On 2011-08-01 10:51, Pawel Sztromwasser wrote:
> Hi Nicklas,
>> Thanks for the suggestions. Maybe I am missing something but wouldn't
>> it be possible to send the username and password to the STS as part of
>> the BASE login? Or, use an empty password string?
> I should have explained the use case better. It does not relate to the
> manual login to BASE using the web interface where one types in a
> username and password. For this we have already implemented and set up
> an authentication plugin that sends the username and password typed in
> by a user to the STS service for verification (just like you suggest).
> Now I am planning to enable programmatic access to BASE (via Web
> services) from another system that shares identity management (STS) with
> BASE. The idea is that the user that is logged in to any of these, has
> obtained a token and is able to access his/her resources in the other
> system without any further authentication, using only the token (single
> sign-on). In this federated authentication system one application will
> be able to automatically integrate resources available to a user in
> several distinct systems.
> Since the common authentication mechanism will be based on tokens, I
> don't expect an application to provide a username/password pair anytime
> when it needs to access resources hosted in a different system.
> Currently all the login methods in BASE are username/password oriented,
> but with the minor change I suggest, it could be easily extended to
> cover token-like objects as well. At least in programmatic access
> scenarios, but I can't see a need for any other.
Ok, I understand that this is a bit different than the usual login
procedure. But I think there is also already another possible way to
solve this. It could be done in a similar way that we are doing with the
job agents. They use a "master" user account with a known
username+password that is used to login to BASE. The account should have
the "Act as another user" permissions assigned to a role (eg. just as
the "Job agent" role that is pre-installed in BASE).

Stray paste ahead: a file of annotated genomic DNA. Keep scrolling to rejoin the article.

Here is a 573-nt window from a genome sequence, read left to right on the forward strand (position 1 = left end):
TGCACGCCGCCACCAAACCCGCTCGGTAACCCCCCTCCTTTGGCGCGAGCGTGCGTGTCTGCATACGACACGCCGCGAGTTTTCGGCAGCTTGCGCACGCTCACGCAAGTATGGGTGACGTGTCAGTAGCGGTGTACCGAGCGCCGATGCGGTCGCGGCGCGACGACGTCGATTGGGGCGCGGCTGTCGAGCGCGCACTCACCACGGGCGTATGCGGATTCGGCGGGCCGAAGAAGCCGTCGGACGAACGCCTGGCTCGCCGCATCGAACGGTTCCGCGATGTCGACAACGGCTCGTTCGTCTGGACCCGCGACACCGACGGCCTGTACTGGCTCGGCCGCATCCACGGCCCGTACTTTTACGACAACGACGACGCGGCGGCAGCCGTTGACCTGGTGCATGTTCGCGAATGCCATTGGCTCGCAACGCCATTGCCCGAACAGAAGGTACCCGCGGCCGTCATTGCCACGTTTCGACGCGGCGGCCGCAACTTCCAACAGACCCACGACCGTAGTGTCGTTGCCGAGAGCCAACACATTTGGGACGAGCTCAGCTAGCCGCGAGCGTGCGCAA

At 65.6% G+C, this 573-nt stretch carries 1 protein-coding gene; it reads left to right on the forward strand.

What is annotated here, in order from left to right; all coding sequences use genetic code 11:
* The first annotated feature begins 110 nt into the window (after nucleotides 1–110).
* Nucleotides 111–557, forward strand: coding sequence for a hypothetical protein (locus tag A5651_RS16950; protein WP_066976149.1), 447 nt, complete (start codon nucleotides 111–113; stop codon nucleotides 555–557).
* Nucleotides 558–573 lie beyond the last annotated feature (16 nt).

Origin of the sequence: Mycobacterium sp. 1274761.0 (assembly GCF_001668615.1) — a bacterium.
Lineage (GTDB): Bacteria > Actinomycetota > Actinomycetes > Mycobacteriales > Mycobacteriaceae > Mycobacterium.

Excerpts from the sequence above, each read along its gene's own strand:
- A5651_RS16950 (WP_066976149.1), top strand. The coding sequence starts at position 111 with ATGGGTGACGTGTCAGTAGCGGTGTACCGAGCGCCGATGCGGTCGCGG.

Then the SessionControl.impersonateLogin() can be used to login as any
user without having to provide a password. You'll have to find the
internal id of the user but that is more or less the same thing that is
done in the diff for SessionControl that you posted in the original post.
>> In any case, I am not sure that supplying a TokenAuthenticator object
>> as a parameter to the login method is a good idea, since it would be
>> very easy to to provide an implementation that just accept anything.
> I was thinking similarly, but how does it differ from supplying a login
> method in an authenticator plugin? That method could accept anything as
> well. Access to SessionControl.login(Token, TokenAuthenticator)
> operation in only from the code deployed together with BASE server (in
> my case in implementation of Web services deployed within BASE), so an
> environment that a BASE administrator should have full control over. The
> same as external authentication plugins.
The difference is that the administrator sets up the authenticator to
use in the configuration files and it is not possible for the calling
code to change this. Ok, some "mean" code could probably get around
this, so it is good to have control over the server environment. Despite
this, I think the public BASE api shouldn't provide this kind of
flexibility. I would prefer a solution where the administrator can setup
exactly how the authentication should happen.
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